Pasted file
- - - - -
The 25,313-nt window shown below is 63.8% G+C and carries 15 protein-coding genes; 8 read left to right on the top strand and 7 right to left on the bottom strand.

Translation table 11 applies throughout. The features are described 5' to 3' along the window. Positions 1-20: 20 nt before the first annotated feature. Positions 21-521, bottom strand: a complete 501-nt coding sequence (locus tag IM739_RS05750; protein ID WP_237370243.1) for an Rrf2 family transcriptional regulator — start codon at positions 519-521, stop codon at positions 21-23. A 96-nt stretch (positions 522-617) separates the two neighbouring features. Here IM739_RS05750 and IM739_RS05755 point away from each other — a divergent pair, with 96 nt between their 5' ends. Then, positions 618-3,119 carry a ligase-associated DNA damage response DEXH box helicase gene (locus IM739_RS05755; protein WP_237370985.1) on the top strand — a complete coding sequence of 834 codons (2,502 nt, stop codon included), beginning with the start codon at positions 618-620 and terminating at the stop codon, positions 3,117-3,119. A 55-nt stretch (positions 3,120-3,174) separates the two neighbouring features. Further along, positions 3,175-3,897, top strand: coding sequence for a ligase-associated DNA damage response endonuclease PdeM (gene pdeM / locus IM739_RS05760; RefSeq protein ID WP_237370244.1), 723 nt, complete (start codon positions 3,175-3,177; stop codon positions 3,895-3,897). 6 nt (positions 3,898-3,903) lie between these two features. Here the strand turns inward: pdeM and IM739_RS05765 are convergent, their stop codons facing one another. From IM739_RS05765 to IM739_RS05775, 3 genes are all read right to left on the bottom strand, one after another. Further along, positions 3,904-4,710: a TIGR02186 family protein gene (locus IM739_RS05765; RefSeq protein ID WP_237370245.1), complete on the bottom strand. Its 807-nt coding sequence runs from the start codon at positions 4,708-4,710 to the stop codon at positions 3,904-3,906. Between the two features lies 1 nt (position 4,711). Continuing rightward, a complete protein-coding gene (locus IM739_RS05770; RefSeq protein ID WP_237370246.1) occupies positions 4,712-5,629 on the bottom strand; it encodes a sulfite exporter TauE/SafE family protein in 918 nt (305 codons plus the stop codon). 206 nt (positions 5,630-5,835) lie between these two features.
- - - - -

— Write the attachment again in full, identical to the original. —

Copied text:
The 25,313-nt window shown below is 63.8% G+C and carries 15 protein-coding genes; 8 read left to right on the top strand and 7 right to left on the bottom strand.

Translation table 11 applies throughout. The features are described 5' to 3' along the window. Positions 1-20: 20 nt before the first annotated feature. Positions 21-521, bottom strand: a complete 501-nt coding sequence (locus tag IM739_RS05750; protein ID WP_237370243.1) for an Rrf2 family transcriptional regulator — start codon at positions 519-521, stop codon at positions 21-23. A 96-nt stretch (positions 522-617) separates the two neighbouring features. Here IM739_RS05750 and IM739_RS05755 point away from each other — a divergent pair, with 96 nt between their 5' ends. Then, positions 618-3,119 carry a ligase-associated DNA damage response DEXH box helicase gene (locus IM739_RS05755; protein WP_237370985.1) on the top strand — a complete coding sequence of 834 codons (2,502 nt, stop codon included), beginning with the start codon at positions 618-620 and terminating at the stop codon, positions 3,117-3,119. A 55-nt stretch (positions 3,120-3,174) separates the two neighbouring features. Further along, positions 3,175-3,897, top strand: coding sequence for a ligase-associated DNA damage response endonuclease PdeM (gene pdeM / locus IM739_RS05760; RefSeq protein ID WP_237370244.1), 723 nt, complete (start codon positions 3,175-3,177; stop codon positions 3,895-3,897). 6 nt (positions 3,898-3,903) lie between these two features. Here the strand turns inward: pdeM and IM739_RS05765 are convergent, their stop codons facing one another. From IM739_RS05765 to IM739_RS05775, 3 genes are all read right to left on the bottom strand, one after another. Further along, positions 3,904-4,710: a TIGR02186 family protein gene (locus IM739_RS05765; RefSeq protein ID WP_237370245.1), complete on the bottom strand. Its 807-nt coding sequence runs from the start codon at positions 4,708-4,710 to the stop codon at positions 3,904-3,906. Between the two features lies 1 nt (position 4,711). Continuing rightward, a complete protein-coding gene (locus IM739_RS05770; RefSeq protein ID WP_237370246.1) occupies positions 4,712-5,629 on the bottom strand; it encodes a sulfite exporter TauE/SafE family protein in 918 nt (305 codons plus the stop codon). 206 nt (positions 5,630-5,835) lie between these two features.